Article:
- The Splintering of Postcommunist Europe
There are two radically different versions of the postcommunist narrative. One tells the triumphal tale of the only world region in which the reforms recommended by the “Washington consensus” worked, where democracy quickly consolidated and the transition came to completion—a model for the rest of the world that Western policy makers and development agencies seek to transplant to the broader Middle East and other places. “Transition” and the policies that are said to have aided it weigh heavily in this account, so that with a good transition textbook anyone should be able to duplicate the achievement. History came to an end in a successful Central and Eastern Europe (CEE), the only region to have redeemed Francis Fukuyama’s prediction.
The other and more realistic account speaks of a historic window of opportunity that lasted for only a quarter-century, during which efforts by the West and patriotic CEE elites managed to drag the region (including the Baltic and Balkan countries) into Europe proper, leaving Europe and Russia pitted against each other along the old “civilizational” border between them. In this version, Samuel P. Huntington is the one who was right, even if he got his geography wrong: Not the Carpathian Mountains, but the Dniester River a modest distance to their east is the real European border. In Roman times, the Dniester marked the farthest frontier of empire, one that barbarians were forbidden to cross. Later, it was where the Bolshevik revolution was stopped from entering Europe: Ukraine was fought over for a while after World War I, but by 1921 Soviet forces had seized most of it, and Ukraine was lost to Europe.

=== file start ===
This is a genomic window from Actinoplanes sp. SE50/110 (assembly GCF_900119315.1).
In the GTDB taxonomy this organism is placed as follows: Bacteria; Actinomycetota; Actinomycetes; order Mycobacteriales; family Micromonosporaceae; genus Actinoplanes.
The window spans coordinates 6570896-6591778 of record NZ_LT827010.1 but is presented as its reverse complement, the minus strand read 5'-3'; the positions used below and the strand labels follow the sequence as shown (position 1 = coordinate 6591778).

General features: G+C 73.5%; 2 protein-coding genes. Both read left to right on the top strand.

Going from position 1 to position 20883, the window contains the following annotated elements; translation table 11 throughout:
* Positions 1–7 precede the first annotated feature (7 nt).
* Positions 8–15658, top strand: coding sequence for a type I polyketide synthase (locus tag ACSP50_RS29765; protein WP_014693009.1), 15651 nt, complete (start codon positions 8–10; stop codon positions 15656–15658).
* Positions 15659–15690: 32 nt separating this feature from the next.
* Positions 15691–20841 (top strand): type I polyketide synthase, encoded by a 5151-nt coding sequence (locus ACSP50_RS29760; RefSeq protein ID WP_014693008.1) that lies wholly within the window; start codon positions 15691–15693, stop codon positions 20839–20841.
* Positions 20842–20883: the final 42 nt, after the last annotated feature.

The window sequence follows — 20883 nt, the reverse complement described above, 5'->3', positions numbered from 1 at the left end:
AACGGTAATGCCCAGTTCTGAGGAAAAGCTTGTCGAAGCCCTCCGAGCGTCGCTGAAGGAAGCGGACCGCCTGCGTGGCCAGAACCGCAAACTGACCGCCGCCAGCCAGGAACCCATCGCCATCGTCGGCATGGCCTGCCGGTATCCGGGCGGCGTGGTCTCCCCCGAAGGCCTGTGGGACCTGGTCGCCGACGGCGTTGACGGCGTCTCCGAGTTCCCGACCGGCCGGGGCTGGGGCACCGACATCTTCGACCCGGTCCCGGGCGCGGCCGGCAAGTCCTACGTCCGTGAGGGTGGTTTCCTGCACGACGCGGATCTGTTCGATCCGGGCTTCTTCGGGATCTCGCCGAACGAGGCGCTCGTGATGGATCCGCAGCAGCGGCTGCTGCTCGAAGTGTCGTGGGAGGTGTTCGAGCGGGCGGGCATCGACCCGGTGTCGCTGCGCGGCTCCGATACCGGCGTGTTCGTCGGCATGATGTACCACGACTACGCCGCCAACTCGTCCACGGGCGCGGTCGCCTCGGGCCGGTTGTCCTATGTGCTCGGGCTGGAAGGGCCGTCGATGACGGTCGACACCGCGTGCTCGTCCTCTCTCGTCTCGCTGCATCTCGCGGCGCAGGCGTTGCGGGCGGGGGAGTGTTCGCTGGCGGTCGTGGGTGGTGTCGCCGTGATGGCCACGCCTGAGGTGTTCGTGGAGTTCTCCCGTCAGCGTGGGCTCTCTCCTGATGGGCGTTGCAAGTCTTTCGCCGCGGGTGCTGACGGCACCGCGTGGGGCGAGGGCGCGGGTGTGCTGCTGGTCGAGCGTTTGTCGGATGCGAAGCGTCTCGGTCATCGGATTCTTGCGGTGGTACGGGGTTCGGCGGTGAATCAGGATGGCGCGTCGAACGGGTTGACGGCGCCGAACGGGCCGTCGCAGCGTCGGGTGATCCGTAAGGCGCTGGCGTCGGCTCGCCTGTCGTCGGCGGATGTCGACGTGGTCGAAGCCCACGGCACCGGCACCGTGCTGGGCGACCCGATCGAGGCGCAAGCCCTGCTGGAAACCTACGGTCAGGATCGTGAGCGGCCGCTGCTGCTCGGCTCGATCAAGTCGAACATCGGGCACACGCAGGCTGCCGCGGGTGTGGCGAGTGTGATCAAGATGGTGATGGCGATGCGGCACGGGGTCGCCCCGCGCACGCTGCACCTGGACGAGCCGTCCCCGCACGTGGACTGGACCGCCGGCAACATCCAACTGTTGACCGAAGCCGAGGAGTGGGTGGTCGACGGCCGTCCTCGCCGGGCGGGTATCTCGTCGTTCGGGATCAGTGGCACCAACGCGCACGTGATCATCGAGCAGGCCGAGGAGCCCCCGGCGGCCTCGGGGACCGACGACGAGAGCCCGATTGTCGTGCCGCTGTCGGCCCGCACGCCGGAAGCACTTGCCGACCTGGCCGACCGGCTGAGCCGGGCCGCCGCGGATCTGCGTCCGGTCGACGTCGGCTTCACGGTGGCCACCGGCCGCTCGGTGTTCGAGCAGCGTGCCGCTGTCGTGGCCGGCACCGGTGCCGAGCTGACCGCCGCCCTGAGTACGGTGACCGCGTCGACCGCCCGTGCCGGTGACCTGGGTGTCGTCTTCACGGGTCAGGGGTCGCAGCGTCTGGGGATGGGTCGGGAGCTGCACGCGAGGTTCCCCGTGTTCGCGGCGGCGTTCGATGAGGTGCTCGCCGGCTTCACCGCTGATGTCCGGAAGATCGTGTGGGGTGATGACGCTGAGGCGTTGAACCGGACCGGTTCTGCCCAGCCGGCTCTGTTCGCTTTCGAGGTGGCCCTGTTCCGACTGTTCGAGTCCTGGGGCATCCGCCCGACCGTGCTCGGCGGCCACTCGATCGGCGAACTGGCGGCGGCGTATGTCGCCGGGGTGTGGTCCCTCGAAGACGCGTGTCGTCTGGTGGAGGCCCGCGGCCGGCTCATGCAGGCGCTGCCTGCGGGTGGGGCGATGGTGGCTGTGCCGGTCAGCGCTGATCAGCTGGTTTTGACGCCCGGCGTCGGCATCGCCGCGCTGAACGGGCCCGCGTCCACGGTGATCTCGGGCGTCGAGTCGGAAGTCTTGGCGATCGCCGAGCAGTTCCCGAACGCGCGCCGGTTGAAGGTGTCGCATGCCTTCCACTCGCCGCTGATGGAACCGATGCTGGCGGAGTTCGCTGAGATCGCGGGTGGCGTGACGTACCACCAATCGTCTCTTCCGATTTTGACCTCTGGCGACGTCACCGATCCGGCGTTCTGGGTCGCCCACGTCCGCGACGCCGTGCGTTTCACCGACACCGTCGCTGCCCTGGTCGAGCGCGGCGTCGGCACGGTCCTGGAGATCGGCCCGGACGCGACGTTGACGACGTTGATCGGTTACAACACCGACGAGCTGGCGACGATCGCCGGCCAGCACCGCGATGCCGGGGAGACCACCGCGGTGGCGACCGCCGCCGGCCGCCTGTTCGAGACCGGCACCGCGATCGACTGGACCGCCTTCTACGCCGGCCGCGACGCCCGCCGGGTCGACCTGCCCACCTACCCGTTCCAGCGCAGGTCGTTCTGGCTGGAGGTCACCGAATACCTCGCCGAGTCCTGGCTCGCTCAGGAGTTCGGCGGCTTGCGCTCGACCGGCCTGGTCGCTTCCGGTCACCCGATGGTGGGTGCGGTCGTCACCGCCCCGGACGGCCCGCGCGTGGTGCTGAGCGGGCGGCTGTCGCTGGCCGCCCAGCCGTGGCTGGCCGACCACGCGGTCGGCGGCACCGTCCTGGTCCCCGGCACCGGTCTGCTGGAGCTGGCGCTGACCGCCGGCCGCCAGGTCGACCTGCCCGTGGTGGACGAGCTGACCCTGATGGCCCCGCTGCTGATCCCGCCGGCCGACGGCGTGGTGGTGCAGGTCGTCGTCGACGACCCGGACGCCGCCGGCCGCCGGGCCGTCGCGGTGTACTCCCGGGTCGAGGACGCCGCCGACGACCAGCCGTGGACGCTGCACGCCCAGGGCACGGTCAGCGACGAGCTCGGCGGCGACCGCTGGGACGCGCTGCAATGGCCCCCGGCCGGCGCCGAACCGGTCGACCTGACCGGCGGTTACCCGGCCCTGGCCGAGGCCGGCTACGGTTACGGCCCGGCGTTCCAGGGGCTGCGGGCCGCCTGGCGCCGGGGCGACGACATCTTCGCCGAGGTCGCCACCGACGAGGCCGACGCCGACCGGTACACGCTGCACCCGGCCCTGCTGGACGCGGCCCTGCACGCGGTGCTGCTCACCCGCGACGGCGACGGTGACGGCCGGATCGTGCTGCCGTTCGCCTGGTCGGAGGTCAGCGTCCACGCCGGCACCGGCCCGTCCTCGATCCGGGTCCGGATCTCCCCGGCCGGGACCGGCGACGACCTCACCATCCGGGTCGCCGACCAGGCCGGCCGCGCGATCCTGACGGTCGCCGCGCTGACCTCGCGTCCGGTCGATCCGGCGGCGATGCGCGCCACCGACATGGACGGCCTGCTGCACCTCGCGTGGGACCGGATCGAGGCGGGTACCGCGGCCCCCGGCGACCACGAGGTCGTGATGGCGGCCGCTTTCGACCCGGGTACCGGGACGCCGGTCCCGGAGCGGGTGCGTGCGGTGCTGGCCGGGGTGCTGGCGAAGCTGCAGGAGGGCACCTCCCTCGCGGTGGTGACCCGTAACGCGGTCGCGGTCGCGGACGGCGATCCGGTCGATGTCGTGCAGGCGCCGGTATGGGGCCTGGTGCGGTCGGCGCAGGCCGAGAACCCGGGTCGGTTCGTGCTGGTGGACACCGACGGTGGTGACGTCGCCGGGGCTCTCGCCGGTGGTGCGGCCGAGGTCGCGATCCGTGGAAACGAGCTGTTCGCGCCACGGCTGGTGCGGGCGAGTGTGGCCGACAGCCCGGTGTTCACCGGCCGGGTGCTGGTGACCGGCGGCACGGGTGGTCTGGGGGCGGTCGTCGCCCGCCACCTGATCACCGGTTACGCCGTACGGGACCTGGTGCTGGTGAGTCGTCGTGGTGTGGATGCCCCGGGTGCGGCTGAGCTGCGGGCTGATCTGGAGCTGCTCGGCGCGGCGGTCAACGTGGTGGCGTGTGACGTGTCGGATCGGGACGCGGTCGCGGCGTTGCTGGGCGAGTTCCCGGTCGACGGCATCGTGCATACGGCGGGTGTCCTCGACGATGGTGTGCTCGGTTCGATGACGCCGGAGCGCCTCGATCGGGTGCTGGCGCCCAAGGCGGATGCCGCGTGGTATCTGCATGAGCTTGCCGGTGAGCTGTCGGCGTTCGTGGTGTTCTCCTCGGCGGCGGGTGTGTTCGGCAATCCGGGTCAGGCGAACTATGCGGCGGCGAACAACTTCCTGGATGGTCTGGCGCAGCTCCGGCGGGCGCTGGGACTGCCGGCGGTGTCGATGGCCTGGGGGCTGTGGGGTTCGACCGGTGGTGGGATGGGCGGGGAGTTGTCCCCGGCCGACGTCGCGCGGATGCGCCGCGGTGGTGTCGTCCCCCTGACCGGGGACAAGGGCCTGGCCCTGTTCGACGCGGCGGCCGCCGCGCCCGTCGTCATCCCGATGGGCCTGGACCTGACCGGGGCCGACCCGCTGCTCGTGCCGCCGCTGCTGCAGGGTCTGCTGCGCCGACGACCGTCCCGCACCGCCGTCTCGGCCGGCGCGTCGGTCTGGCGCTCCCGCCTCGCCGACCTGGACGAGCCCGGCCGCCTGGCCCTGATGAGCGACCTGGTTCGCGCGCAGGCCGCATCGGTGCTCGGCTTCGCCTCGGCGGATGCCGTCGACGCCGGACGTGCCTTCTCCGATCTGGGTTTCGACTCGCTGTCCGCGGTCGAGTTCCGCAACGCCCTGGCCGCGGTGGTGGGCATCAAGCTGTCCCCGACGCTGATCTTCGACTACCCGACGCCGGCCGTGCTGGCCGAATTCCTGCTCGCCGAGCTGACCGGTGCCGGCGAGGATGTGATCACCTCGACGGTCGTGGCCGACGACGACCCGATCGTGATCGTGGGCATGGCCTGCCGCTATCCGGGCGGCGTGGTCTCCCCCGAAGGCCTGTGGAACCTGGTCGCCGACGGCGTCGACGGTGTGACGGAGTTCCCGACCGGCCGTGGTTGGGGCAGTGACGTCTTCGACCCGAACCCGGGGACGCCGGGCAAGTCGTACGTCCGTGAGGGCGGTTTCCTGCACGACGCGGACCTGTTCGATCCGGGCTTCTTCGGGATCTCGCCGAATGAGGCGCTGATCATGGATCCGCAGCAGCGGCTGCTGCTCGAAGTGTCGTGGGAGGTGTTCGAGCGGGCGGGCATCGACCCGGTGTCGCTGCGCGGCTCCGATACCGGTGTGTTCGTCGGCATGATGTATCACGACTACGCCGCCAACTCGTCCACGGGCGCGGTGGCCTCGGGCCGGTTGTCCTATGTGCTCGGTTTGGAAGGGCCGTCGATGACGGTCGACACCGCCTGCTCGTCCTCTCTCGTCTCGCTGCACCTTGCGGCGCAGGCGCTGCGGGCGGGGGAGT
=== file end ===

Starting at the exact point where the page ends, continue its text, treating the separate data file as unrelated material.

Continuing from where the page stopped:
Both accounts have their attractions and their risks. But they cannot [End Page 88] both be right. They might seem like mere caricatures, but they have been shaping policy arguments and people’s lives for many years, and their widely divergent practical consequences are deadly serious. In the “end-of-history” scenario, human agency is everything and building a critical mass in favor of change is the essential factor. This was so, for example, in the struggle against Serbian strongman Slobodan Milošević in 2000 (when he finally lost a national election), and in the “color revolutions” that began erupting in parts of the former Soviet Union a few years later. In the “border-of-civilizations” scenario, by contrast, a critical mass can be built to some effect only on the right side of the geopolitical border: On the wrong side, you can have countless Orange Revolutions without putting a country on the right path.
For the European Union, the choice between these scenarios is important. If the first one is true, then all that we need to do is to help any willing country make progress along the path of reforms until it comes close enough to EU standards on all counts, economic and political. Integration will follow as a logical consequence, and every country has an equal chance on the basis of merit. This view was stated by Günter Verheugen, who as European Commissioner for Enlargement presided over the “big bang” accession of 2004, when ten countries—eight of them ex-communist CEE states—joined the EU:
Today’s decision concerns the millions of people who paved the way for a free and united Europe with courage and determination. The peoples who have earned their place amongst us. The millions of people who for many years have shouldered the hard and far-reaching reforms needed to build modern Western societies. We are talking about the Hungarians, who in the summer of 1989 opened their borders. About the Czechs, who allowed East German refugees into Prague. About the Poles, whose indomitable desire for freedom and democracy triggered the start to change in Europe. About the Lithuanians, Latvians, and Estonians, who have regained their national identity. About the Slovenians who, after the collapse of Yugoslavia, resolutely set course for Europe. About the Slovakians, who have unflagging confidence in their future in the European family.1
But if the second scenario is the valid one, then all countries that are located within the border of Europe need...